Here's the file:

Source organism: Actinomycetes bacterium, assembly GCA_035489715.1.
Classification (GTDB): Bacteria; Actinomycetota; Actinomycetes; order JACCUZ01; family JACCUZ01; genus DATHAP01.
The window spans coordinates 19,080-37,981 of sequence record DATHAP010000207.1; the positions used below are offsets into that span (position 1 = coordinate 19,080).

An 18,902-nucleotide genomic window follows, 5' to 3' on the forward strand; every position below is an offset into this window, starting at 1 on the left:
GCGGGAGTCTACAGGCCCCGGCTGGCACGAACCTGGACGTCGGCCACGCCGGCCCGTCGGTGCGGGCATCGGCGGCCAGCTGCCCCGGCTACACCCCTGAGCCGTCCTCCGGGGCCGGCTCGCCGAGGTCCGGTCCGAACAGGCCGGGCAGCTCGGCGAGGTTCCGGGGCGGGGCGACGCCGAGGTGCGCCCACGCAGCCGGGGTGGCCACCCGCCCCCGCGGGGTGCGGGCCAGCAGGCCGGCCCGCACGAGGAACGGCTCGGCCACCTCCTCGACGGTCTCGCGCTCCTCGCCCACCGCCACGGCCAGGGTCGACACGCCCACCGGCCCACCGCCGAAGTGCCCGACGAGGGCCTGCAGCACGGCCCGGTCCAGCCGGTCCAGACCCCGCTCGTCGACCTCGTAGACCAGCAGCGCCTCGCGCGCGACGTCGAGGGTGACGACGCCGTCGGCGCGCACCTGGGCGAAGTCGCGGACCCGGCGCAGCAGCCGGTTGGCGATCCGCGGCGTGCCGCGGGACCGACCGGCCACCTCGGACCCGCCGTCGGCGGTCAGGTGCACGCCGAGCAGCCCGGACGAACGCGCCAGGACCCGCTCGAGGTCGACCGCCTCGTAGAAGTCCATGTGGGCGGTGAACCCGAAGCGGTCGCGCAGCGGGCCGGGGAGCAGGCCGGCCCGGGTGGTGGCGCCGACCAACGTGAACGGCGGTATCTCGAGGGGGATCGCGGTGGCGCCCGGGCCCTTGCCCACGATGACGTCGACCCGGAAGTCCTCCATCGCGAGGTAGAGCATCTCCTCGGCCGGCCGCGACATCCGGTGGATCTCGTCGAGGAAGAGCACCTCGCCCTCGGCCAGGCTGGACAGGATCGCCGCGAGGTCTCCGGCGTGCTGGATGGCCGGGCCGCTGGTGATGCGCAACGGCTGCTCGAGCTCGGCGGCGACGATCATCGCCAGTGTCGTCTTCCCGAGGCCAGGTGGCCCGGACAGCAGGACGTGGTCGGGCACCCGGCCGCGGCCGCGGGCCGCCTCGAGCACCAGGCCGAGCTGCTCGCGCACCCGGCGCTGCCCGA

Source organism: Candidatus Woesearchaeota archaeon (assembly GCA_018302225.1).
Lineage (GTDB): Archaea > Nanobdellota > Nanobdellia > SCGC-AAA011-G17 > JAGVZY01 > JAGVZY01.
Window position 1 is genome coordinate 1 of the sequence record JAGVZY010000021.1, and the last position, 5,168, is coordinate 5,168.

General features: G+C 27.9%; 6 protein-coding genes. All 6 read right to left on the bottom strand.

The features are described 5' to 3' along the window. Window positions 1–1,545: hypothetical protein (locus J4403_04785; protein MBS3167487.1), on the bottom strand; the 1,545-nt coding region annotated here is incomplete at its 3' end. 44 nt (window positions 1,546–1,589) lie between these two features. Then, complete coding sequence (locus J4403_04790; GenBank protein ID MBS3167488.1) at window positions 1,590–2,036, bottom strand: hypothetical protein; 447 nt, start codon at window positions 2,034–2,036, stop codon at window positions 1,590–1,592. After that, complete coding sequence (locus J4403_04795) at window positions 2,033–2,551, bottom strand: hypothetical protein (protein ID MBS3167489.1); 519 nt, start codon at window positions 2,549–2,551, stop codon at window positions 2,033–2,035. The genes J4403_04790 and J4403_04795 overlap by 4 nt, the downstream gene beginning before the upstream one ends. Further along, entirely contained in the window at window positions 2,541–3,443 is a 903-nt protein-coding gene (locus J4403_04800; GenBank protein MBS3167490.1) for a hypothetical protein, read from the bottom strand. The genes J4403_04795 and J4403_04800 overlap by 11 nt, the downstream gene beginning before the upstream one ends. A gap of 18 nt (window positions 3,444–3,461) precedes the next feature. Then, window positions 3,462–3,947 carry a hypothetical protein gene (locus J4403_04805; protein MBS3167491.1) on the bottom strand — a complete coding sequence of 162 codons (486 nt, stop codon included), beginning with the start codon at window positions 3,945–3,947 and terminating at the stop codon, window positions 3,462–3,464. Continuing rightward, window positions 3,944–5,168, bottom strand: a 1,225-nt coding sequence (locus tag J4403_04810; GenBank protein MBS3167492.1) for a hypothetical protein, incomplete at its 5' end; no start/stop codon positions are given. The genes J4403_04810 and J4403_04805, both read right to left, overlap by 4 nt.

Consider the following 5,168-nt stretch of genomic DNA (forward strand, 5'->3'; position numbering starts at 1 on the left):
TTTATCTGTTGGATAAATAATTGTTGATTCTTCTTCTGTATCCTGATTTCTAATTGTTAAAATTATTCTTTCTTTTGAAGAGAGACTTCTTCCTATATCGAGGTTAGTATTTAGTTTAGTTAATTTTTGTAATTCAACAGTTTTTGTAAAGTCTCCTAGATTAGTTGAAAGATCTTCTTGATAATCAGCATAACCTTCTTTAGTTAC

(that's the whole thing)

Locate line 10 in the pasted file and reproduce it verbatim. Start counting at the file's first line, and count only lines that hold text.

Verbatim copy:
The features are described 5' to 3' along the window. Window positions 1–1,545: hypothetical protein (locus J4403_04785; protein MBS3167487.1), on the bottom strand; the 1,545-nt coding region annotated here is incomplete at its 3' end. 44 nt (window positions 1,546–1,589) lie between these two features. Then, complete coding sequence (locus J4403_04790; GenBank protein ID MBS3167488.1) at window positions 1,590–2,036, bottom strand: hypothetical protein; 447 nt, start codon at window positions 2,034–2,036, stop codon at window positions 1,590–1,592. After that, complete coding sequence (locus J4403_04795) at window positions 2,033–2,551, bottom strand: hypothetical protein (protein ID MBS3167489.1); 519 nt, start codon at window positions 2,549–2,551, stop codon at window positions 2,033–2,035. The genes J4403_04790 and J4403_04795 overlap by 4 nt, the downstream gene beginning before the upstream one ends. Further along, entirely contained in the window at window positions 2,541–3,443 is a 903-nt protein-coding gene (locus J4403_04800; GenBank protein MBS3167490.1) for a hypothetical protein, read from the bottom strand. The genes J4403_04795 and J4403_04800 overlap by 11 nt, the downstream gene beginning before the upstream one ends. A gap of 18 nt (window positions 3,444–3,461) precedes the next feature. Then, window positions 3,462–3,947 carry a hypothetical protein gene (locus J4403_04805; protein MBS3167491.1) on the bottom strand — a complete coding sequence of 162 codons (486 nt, stop codon included), beginning with the start codon at window positions 3,945–3,947 and terminating at the stop codon, window positions 3,462–3,464. Continuing rightward, window positions 3,944–5,168, bottom strand: a 1,225-nt coding sequence (locus tag J4403_04810; GenBank protein MBS3167492.1) for a hypothetical protein, incomplete at its 5' end; no start/stop codon positions are given. The genes J4403_04810 and J4403_04805, both read right to left, overlap by 4 nt.